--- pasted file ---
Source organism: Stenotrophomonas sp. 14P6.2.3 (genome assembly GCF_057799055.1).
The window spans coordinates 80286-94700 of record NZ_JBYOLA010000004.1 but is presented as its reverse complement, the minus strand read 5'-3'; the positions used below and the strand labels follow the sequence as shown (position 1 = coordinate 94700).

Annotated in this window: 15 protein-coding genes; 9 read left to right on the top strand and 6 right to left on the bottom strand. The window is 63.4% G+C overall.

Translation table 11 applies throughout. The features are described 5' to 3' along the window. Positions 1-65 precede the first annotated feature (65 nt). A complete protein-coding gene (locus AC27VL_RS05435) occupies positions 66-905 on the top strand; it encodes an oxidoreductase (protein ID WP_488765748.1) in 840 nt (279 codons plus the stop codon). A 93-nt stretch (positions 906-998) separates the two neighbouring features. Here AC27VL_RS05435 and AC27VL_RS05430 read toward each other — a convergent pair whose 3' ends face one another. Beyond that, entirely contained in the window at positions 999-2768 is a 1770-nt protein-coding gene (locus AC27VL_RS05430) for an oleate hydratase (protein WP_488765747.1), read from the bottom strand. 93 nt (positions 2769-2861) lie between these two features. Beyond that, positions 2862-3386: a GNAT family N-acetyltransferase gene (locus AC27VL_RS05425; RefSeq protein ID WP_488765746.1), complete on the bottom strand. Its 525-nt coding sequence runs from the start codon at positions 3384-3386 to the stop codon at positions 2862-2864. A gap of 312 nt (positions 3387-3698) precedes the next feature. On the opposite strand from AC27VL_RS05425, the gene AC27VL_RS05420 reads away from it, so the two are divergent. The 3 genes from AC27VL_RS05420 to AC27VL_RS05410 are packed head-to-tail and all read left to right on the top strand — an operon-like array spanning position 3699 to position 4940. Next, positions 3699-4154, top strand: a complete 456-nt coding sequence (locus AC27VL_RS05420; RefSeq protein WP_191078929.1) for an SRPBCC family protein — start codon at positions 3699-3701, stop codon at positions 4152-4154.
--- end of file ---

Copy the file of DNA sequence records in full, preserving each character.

Source organism: Stenotrophomonas sp. 14P6.2.3 (genome assembly GCF_057799055.1).
The window spans coordinates 80286-94700 of record NZ_JBYOLA010000004.1 but is presented as its reverse complement, the minus strand read 5'-3'; the positions used below and the strand labels follow the sequence as shown (position 1 = coordinate 94700).

Annotated in this window: 15 protein-coding genes; 9 read left to right on the top strand and 6 right to left on the bottom strand. The window is 63.4% G+C overall.

Translation table 11 applies throughout. The features are described 5' to 3' along the window. Positions 1-65 precede the first annotated feature (65 nt). A complete protein-coding gene (locus AC27VL_RS05435) occupies positions 66-905 on the top strand; it encodes an oxidoreductase (protein ID WP_488765748.1) in 840 nt (279 codons plus the stop codon). A 93-nt stretch (positions 906-998) separates the two neighbouring features. Here AC27VL_RS05435 and AC27VL_RS05430 read toward each other — a convergent pair whose 3' ends face one another. Beyond that, entirely contained in the window at positions 999-2768 is a 1770-nt protein-coding gene (locus AC27VL_RS05430) for an oleate hydratase (protein WP_488765747.1), read from the bottom strand. 93 nt (positions 2769-2861) lie between these two features. Beyond that, positions 2862-3386: a GNAT family N-acetyltransferase gene (locus AC27VL_RS05425; RefSeq protein ID WP_488765746.1), complete on the bottom strand. Its 525-nt coding sequence runs from the start codon at positions 3384-3386 to the stop codon at positions 2862-2864. A gap of 312 nt (positions 3387-3698) precedes the next feature. On the opposite strand from AC27VL_RS05425, the gene AC27VL_RS05420 reads away from it, so the two are divergent. The 3 genes from AC27VL_RS05420 to AC27VL_RS05410 are packed head-to-tail and all read left to right on the top strand — an operon-like array spanning position 3699 to position 4940. Next, positions 3699-4154, top strand: a complete 456-nt coding sequence (locus AC27VL_RS05420; RefSeq protein WP_191078929.1) for an SRPBCC family protein — start codon at positions 3699-3701, stop codon at positions 4152-4154.